Summer solstice. Winter solstice. The longest and shortest days of the year in the northern hemisphere. When I imagine the four seasons, I often will envision the face of a round clock, Summer representing the number twelve and Winter representing its opposite number, six.
June and December. Six and twelve on the clock. For me, the two most significant months in the year.
June marks the month of my marriage to Lee. I was Lee’s first and only husband. She was not my first, however, she was my December Bride. Our small but memorable wedding took place later life for us both. It was a joyous, feel-good event, that lasted until the wee hours. Lee and I were grateful to be able to celebrate with our families and our friends. Indeed, after having spent many good years together, our marriage was inevitable and welcome. Stress free. We eased into our married roles, certain, solid, completely comfortable with our decision. After two prior marriages, I finally understood the phrase, ‘til death do you part.”
June also marks my birthday month, which happens to fall on the same day that my mother was born. Throughout her life, my mother liked to regale me with the story of how she managed to squeeze me out just before the stroke of midnight. Contrary to my mother, I never believed this mere accident of birth possessed the slightest significance yet, for what it is worth, I will tell you that everyone in our family recognized that I was my mother’s favorite. What is undeniably true is that my mother and I were very much alike, and not always in the best ways. One consequence is that we had our fair share of explosive disputes, beginning with my childhood that continued into adulthood. However, when it came to outsiders, she was my greatest defender, to a fault, as I recall there were plenty of times when my conduct did not merit a defense.
For me, June marks the real end for Lee, notwithstanding that she managed to hang on a couple of days into the following month. It was right around the summer solstice when I fetched Lee home from a hospital to die after she had prodded her doctor to finally admit that she was going to lose her fight against cancer. I knew that doctor had underestimated Lee’s indomitable spirit. Lee did eventually make a conscious choice to surrender to death, of course, but this did not occur until she first had explored every previously unexplored avenue that might save her life. There is no reason to describe in detail here my impressions of Lee’s final days of life. The simple fact is that I will never fathom how she accepted her inevitable and quickly approaching death with such grace, dignity, courage, love, and genuine concern for the lives of others she would be leaving behind too soon.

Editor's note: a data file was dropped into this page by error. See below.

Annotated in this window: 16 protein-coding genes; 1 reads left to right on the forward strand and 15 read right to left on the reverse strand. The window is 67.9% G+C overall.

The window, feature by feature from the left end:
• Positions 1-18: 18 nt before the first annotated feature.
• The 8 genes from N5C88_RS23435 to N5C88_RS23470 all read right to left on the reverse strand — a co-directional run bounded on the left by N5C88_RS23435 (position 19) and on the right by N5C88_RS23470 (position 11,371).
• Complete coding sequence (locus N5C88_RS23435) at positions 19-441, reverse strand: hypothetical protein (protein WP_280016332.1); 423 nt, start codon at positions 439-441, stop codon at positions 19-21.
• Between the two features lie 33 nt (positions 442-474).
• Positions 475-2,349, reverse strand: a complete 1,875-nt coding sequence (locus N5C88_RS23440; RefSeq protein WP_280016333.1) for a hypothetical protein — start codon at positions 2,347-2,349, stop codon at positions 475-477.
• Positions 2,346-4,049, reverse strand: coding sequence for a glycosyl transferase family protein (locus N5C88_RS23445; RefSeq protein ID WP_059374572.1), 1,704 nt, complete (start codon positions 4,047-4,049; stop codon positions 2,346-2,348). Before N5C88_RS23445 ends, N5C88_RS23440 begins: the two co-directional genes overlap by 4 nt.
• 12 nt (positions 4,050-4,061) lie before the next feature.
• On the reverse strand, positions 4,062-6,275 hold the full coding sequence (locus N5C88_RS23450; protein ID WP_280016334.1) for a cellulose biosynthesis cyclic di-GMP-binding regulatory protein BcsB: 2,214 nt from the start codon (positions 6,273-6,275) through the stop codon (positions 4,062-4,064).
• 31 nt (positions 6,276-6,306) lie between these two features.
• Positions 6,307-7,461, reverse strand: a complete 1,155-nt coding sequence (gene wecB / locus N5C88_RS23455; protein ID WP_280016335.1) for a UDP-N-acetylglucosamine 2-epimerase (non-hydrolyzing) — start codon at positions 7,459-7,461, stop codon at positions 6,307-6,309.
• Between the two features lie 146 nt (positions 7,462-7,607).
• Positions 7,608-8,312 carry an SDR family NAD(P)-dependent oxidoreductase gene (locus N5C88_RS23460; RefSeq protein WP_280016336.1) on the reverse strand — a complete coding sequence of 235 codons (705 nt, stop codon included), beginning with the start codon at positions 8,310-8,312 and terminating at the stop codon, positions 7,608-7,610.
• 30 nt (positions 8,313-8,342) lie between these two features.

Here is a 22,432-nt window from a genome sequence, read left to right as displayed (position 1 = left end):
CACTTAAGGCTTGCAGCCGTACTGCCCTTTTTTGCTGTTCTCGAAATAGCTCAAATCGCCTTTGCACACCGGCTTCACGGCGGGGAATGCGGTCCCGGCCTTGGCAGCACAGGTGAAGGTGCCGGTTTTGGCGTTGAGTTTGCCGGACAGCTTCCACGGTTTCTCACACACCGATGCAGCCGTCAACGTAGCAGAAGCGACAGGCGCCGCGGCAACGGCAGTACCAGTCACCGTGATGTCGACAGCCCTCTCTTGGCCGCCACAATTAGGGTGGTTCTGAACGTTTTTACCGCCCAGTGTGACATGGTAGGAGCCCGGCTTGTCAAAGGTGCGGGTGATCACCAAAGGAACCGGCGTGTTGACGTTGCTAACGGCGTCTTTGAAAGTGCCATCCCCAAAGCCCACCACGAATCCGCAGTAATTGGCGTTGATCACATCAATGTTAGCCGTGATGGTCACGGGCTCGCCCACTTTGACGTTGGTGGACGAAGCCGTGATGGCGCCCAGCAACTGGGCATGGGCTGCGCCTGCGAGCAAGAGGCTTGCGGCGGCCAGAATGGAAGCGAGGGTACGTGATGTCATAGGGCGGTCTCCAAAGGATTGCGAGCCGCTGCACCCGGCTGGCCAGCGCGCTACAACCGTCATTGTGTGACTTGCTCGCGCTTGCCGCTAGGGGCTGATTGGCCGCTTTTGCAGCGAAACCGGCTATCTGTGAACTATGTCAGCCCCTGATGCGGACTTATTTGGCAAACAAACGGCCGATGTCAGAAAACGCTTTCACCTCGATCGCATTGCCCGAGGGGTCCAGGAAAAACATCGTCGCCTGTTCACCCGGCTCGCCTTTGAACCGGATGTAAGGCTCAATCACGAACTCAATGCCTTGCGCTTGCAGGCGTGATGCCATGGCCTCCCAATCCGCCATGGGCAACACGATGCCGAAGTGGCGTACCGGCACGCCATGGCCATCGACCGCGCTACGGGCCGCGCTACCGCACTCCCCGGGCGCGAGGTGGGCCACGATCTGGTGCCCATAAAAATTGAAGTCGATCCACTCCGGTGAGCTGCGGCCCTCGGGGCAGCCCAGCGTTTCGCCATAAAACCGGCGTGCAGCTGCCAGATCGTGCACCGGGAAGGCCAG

Six o’clock, December, is the month in which my mother died. She did not live to witness my marriage to Lee, which occurred six months after mom’s death. At our wedding, I believe it was mom’s absence from his side that had caused my dad to blubber like a baby. Years before, early on, soon after she met Lee, my mother accurately told me “that girl loves you.”
Importantly for Lee, her own father was still alive back then, although already greatly reduced by an assortment of serious ailments that felled him a few short months later. I know that attending our wedding to “give away” his only daughter was a highlight of his life, and it provided Lee with moments of unspeakable joy. I can still clearly see the two of them together, fairly beaming. And I remember the honest happiness I felt as I watched Lee attend to her father with smiles and laughter.
After Lee’s dad died, my father would only have been too happy to fill the void in her life resulting from his absence. My own dad loved Lee dearly and she doted on him. Still, I never heard her call my father, “dad.” I am certain Lee’s omission in this regard was intentional, a choice driven by her love and respect for her own irreplaceable father. No offense meant to my dad, and none taken.
December marked the real end of life for my father, who nonetheless managed to hold on for a couple days into the first month of a new year. In fact, his death on January 2 is exactly six months from the date of Lee’s death.
Dad initially had strongly opposed the family’s efforts to move him out of the place that he had called home for more than fifty years. Finally, at the age of ninety-six he quietly acquiesced because he trusted us to act in his best interests. He might have sensed it was the right time for him to pull stakes. Thus, it is ironic that after only a couple of months, he fell while inside the safety of his newly acquired small apartment, located in the independent living wingt of a comfortable and well-appointed senior citizen facility. His fall occurred right around the date of the winter solstice.
Thereafter the end for dad was rapid. On his death certificate the official pronouncement is sepsis. We wondered whether he acquired this infection while a patient in the hospital. However, his attending doctors opined it was just as likely sepsis had caused him to fall in the first place, resulting in his hospitalization. But, really, after ninety-six good years of life, I thought, what difference does it make?
Summer solstice. Winter solstice. June and December, the opposing numbers on a round clock. I see on my calendar that it will be Memorial Day just a couple of days from now. For me, this holiday is my signal that the clock is about to strike midnight.